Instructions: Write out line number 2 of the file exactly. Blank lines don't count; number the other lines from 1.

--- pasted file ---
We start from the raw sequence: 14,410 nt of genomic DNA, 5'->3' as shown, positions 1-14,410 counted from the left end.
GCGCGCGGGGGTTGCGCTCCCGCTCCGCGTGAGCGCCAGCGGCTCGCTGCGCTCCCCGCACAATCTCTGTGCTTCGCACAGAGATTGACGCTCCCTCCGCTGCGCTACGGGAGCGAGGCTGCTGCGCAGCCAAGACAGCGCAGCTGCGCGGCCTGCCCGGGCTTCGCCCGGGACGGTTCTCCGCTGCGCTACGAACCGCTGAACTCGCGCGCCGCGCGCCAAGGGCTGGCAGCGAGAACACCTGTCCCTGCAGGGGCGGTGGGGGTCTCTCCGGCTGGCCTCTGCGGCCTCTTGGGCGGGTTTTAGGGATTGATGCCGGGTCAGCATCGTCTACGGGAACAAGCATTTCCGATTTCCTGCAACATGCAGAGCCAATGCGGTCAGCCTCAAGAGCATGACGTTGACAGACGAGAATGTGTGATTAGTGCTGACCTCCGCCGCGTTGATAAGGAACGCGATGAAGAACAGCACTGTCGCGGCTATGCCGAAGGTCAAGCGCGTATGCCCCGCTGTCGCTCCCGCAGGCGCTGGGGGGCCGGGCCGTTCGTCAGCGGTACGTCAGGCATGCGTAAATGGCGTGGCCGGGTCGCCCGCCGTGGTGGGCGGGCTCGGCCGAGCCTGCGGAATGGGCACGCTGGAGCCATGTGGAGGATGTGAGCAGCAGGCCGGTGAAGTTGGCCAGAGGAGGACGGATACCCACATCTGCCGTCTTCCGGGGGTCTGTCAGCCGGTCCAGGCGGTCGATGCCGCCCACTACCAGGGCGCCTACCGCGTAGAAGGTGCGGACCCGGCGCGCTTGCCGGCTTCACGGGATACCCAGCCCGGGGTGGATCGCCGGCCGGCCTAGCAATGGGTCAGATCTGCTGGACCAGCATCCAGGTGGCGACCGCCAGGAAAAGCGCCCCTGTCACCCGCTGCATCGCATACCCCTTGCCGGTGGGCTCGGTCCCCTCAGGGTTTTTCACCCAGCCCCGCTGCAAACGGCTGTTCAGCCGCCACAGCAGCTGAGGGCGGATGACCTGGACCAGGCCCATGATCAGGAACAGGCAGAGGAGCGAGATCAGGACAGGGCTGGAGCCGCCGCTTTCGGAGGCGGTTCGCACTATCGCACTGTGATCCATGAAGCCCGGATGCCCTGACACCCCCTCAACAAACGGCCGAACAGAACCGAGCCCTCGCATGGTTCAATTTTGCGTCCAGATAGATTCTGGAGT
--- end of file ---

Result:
GCGCGCGGGGGTTGCGCTCCCGCTCCGCGTGAGCGCCAGCGGCTCGCTGCGCTCCCCGCACAATCTCTGTGCTTCGCACAGAGATTGACGCTCCCTCCGCTGCGCTACGGGAGCGAGGCTGCTGCGCAGCCAAGACAGCGCAGCTGCGCGGCCTGCCCGGGCTTCGCCCGGGACGGTTCTCCGCTGCGCTACGAACCGCTGAACTCGCGCGCCGCGCGCCAAGGGCTGGCAGCGAGAACACCTGTCCCTGCAGGGGCGGTGGGGGTCTCTCCGGCTGGCCTCTGCGGCCTCTTGGGCGGGTTTTAGGGATTGATGCCGGGTCAGCATCGTCTACGGGAACAAGCATTTCCGATTTCCTGCAACATGCAGAGCCAATGCGGTCAGCCTCAAGAGCATGACGTTGACAGACGAGAATGTGTGATTAGTGCTGACCTCCGCCGCGTTGATAAGGAACGCGATGAAGAACAGCACTGTCGCGGCTATGCCGAAGGTCAAGCGCGTATGCCCCGCTGTCGCTCCCGCAGGCGCTGGGGGGCCGGGCCGTTCGTCAGCGGTACGTCAGGCATGCGTAAATGGCGTGGCCGGGTCGCCCGCCGTGGTGGGCGGGCTCGGCCGAGCCTGCGGAATGGGCACGCTGGAGCCATGTGGAGGATGTGAGCAGCAGGCCGGTGAAGTTGGCCAGAGGAGGACGGATACCCACATCTGCCGTCTTCCGGGGGTCTGTCAGCCGGTCCAGGCGGTCGATGCCGCCCACTACCAGGGCGCCTACCGCGTAGAAGGTGCGGACCCGGCGCGCTTGCCGGCTTCACGGGATACCCAGCCCGGGGTGGATCGCCGGCCGGCCTAGCAATGGGTCAGATCTGCTGGACCAGCATCCAGGTGGCGACCGCCAGGAAAAGCGCCCCTGTCACCCGCTGCATCGCATACCCCTTGCCGGTGGGCTCGGTCCCCTCAGGGTTTTTCACCCAGCCCCGCTGCAAACGGCTGTTCAGCCGCCACAGCAGCTGAGGGCGGATGACCTGGACCAGGCCCATGATCAGGAACAGGCAGAGGAGCGAGATCAGGACAGGGCTGGAGCCGCCGCTTTCGGAGGCGGTTCGCACTATCGCACTGTGATCCATGAAGCCCGGATGCCCTGACACCCCCTCAACAAACGGCCGAACAGAACCGAGCCCTCGCATGGTTCAATTTTGCGTCCAGATAGATTCTGGAGT